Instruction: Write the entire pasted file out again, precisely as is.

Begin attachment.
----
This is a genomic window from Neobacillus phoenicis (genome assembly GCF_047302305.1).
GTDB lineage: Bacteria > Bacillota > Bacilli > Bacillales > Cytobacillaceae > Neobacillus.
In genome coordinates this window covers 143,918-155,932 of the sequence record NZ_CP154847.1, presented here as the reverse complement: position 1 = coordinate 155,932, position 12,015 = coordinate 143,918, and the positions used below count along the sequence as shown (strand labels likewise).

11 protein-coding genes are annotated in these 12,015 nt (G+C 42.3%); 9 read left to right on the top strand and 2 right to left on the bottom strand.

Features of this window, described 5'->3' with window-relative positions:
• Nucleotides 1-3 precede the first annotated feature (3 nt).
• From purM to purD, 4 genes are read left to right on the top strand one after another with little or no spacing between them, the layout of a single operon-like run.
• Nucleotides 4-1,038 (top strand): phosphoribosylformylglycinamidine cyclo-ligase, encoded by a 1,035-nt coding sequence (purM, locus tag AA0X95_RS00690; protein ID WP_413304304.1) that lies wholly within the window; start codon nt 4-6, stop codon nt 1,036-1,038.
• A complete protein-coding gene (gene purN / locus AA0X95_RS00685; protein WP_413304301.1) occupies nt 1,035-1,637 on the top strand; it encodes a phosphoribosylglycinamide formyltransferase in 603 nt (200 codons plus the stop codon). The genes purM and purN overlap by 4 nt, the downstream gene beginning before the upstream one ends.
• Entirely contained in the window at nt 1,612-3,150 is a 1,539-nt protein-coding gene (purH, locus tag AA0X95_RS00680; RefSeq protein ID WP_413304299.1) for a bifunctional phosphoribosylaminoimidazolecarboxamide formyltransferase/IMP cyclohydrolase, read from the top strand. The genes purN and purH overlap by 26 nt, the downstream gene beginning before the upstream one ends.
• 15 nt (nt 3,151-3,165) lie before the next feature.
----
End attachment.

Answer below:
This is a genomic window from Neobacillus phoenicis (genome assembly GCF_047302305.1).
GTDB lineage: Bacteria > Bacillota > Bacilli > Bacillales > Cytobacillaceae > Neobacillus.
In genome coordinates this window covers 143,918-155,932 of the sequence record NZ_CP154847.1, presented here as the reverse complement: position 1 = coordinate 155,932, position 12,015 = coordinate 143,918, and the positions used below count along the sequence as shown (strand labels likewise).

11 protein-coding genes are annotated in these 12,015 nt (G+C 42.3%); 9 read left to right on the top strand and 2 right to left on the bottom strand.

Features of this window, described 5'->3' with window-relative positions:
• Nucleotides 1-3 precede the first annotated feature (3 nt).
• From purM to purD, 4 genes are read left to right on the top strand one after another with little or no spacing between them, the layout of a single operon-like run.
• Nucleotides 4-1,038 (top strand): phosphoribosylformylglycinamidine cyclo-ligase, encoded by a 1,035-nt coding sequence (purM, locus tag AA0X95_RS00690; protein ID WP_413304304.1) that lies wholly within the window; start codon nt 4-6, stop codon nt 1,036-1,038.
• A complete protein-coding gene (gene purN / locus AA0X95_RS00685; protein WP_413304301.1) occupies nt 1,035-1,637 on the top strand; it encodes a phosphoribosylglycinamide formyltransferase in 603 nt (200 codons plus the stop codon). The genes purM and purN overlap by 4 nt, the downstream gene beginning before the upstream one ends.
• Entirely contained in the window at nt 1,612-3,150 is a 1,539-nt protein-coding gene (purH, locus tag AA0X95_RS00680; RefSeq protein ID WP_413304299.1) for a bifunctional phosphoribosylaminoimidazolecarboxamide formyltransferase/IMP cyclohydrolase, read from the top strand. The genes purN and purH overlap by 26 nt, the downstream gene beginning before the upstream one ends.
• 15 nt (nt 3,151-3,165) lie before the next feature.